All the world's a stage, / And all the men and women merely players. / They have their exits and their entrances, / And one man in his time plays many parts. SHAKESPEARE As You Like It
Like lots of us I've had many jobs, played many roles and experienced many moods in my life. Jobs have included potato picker, hod carrier on a building site, mill-hand, farm labourer, postman, cleaner in a surgical instruments factory, computer programmer, mobile librarian, taxi driver, foreign language teaching assistant, encyclopedia salesman (I lasted one day at this) and publishing sales executive - which was my main, breadwinning career. Publishing sales meant travelling 40,000 miles a year round England's motorway network and attending innumerable sales conferences (95 per cent of which were a total waste of time). Roles have included helpless child, awkward adolescent, perpetual student, reluctant careerist, dutiful son, imperfect husband and, probably, undistinguished father. Moods have swung vertiginously from hopelessness and black depression to brimming joy and ecstatic happiness.
During my life I've often felt like a chameleon, ever changing my colour and mood, adapting to whatever scene I was acting in at the time. Or a river, constantly meandering, never in the same place twice.
In my time I've had years when I've earned heaps of money and years when I've earned very little at all. I've bought houses and furniture, cars and kitchens, clothes and musical instruments. I've bought music centres, mobile phones, cassette decks, DVD players, iPods. I've had expensive holidays and I've had holidays on a shoestring. Sometimes I've dined in fancy restaurants and at other times I've not been able to afford to eat in even the humblest café.
I've never been hugely ambitious for money or material success. I was lucky enough to realise at an early age that money and material success do not bring lasting happiness. I'm so glad I had this insight when I was young. I've probably saved myself years of pointless struggle, anxiety and neurosis. Yet, of course, life's far from easy for anyone, whatever life-changing revelations one may have. I've had problems like the rest of us, and at times I've felt my feet hitting rock bottom.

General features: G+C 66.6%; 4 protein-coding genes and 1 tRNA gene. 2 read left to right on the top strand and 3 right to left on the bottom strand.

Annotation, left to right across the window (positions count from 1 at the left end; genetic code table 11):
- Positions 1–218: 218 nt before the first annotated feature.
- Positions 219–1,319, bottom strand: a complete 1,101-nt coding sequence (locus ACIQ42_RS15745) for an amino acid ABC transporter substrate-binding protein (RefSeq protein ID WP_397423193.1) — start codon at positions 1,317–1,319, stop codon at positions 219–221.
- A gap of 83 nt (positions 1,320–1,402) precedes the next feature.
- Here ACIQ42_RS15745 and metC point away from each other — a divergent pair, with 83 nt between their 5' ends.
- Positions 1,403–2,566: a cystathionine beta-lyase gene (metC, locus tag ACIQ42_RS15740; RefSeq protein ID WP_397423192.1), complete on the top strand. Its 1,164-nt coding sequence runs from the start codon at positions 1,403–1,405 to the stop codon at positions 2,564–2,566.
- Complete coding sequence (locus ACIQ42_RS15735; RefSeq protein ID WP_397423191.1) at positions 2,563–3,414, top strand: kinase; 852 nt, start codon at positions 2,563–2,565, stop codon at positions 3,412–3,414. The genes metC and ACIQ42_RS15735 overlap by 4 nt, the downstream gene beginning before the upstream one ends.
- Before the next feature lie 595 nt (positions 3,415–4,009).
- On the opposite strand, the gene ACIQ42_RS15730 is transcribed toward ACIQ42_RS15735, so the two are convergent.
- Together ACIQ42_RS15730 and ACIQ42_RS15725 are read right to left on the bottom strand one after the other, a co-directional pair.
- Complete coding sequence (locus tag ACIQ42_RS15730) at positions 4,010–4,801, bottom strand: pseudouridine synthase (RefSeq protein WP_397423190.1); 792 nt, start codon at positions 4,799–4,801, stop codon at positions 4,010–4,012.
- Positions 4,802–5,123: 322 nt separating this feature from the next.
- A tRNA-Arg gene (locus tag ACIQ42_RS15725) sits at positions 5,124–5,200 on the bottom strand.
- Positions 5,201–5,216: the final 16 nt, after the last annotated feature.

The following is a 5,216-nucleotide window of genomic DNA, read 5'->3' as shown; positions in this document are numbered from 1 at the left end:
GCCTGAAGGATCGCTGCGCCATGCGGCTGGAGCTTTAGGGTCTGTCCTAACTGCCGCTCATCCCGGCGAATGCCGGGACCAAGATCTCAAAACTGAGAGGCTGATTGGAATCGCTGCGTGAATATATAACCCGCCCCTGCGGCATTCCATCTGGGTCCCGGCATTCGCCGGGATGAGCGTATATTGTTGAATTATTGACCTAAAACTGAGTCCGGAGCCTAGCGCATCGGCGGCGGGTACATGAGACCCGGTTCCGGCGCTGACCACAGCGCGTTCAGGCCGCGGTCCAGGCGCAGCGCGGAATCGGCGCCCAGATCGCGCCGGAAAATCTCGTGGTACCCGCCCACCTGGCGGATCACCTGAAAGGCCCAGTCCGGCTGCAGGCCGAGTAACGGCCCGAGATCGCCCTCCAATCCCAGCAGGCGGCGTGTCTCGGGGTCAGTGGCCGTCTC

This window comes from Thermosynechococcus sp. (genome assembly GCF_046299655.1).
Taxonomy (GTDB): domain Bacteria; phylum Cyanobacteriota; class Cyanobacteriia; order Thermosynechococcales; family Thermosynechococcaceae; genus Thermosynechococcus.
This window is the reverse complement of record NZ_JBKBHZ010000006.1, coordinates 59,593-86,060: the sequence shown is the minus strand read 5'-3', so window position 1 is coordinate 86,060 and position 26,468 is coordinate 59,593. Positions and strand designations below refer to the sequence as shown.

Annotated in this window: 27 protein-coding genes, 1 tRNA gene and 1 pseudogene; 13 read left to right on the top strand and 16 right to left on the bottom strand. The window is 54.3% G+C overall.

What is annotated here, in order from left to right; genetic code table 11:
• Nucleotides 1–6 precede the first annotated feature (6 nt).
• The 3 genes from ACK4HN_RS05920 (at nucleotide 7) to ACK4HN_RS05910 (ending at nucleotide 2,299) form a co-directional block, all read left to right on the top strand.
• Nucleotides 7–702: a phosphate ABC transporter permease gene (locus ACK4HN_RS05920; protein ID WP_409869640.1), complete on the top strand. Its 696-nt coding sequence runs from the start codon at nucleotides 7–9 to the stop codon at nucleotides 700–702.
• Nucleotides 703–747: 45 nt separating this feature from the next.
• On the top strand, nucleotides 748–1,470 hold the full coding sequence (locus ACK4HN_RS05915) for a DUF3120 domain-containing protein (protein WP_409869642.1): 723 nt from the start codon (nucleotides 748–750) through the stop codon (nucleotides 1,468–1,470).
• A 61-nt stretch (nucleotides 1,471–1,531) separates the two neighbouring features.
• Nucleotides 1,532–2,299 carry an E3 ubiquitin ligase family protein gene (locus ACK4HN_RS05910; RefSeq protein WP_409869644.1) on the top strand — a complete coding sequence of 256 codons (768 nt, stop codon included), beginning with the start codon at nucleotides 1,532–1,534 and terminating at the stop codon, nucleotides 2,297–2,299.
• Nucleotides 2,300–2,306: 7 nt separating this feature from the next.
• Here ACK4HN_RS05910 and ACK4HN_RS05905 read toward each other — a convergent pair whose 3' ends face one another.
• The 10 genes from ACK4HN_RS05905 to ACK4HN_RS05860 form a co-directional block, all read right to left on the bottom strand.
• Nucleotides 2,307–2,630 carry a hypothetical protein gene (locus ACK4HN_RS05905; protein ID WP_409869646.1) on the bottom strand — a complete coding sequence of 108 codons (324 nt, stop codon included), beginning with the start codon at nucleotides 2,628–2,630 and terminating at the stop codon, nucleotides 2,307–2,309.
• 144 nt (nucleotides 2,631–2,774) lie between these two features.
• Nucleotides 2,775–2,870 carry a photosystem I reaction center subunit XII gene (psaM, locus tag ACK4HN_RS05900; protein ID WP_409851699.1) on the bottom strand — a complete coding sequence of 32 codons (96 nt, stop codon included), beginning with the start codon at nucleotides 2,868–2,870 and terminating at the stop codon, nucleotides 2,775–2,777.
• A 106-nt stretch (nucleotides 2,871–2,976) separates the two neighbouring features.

What have I learnt after more than 50 years of negotiating the perilous, flint-strewn corniche that is our predestined human track? Well, a few things I hope - though there's still so much more I need to learn, I fear I've only just arrived at the outermost gateway of knowledge and wisdom. However, I do know this. The simple life is the good life, is the best life. Joy, happiness and fulfillment come from the innocent, simple, often freely bestowed pleasures of existence: a bracing cliff top walk on a blustery autumn day; the sound of bagpipes in a remote Scottish glen; crossing the Spanish meseta under a hot sun, then spending the night in a cheap albergue with other pilgrims; growing, preparing and cooking one's own food; the scent of fir tree sap; the cold grittiness of rock beneath the fingers; the tang of citrus; the cry of owls; the running of deer; eating when hungry, drinking when thirsty, sleeping when tired; lovemaking.
Too lazy to be ambitious,
I let the world take care of itself.
Ten days' worth of rice in my bag;
a bundle of twigs by the fireplace.
Why chatter about delusion and enlightenment?
Listening to the night rain on my roof,
I sit comfortably, with both legs stretched out.